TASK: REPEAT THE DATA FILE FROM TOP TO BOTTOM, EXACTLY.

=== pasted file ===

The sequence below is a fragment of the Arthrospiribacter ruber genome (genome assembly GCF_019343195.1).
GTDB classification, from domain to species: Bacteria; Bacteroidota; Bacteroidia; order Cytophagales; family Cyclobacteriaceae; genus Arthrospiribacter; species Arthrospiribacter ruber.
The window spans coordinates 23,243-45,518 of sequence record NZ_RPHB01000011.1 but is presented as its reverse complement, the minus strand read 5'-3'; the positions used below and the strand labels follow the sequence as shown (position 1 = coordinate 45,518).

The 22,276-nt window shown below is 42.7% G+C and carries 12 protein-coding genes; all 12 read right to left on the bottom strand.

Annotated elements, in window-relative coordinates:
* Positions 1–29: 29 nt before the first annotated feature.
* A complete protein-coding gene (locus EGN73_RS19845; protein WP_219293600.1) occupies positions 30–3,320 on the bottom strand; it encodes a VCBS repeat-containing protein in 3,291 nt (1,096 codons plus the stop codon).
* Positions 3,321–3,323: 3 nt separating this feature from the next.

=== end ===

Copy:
The sequence below is a fragment of the Arthrospiribacter ruber genome (genome assembly GCF_019343195.1).
GTDB classification, from domain to species: Bacteria; Bacteroidota; Bacteroidia; order Cytophagales; family Cyclobacteriaceae; genus Arthrospiribacter; species Arthrospiribacter ruber.
The window spans coordinates 23,243-45,518 of sequence record NZ_RPHB01000011.1 but is presented as its reverse complement, the minus strand read 5'-3'; the positions used below and the strand labels follow the sequence as shown (position 1 = coordinate 45,518).

The 22,276-nt window shown below is 42.7% G+C and carries 12 protein-coding genes; all 12 read right to left on the bottom strand.

Annotated elements, in window-relative coordinates:
* Positions 1–29: 29 nt before the first annotated feature.
* A complete protein-coding gene (locus EGN73_RS19845; protein WP_219293600.1) occupies positions 30–3,320 on the bottom strand; it encodes a VCBS repeat-containing protein in 3,291 nt (1,096 codons plus the stop codon).
* Positions 3,321–3,323: 3 nt separating this feature from the next.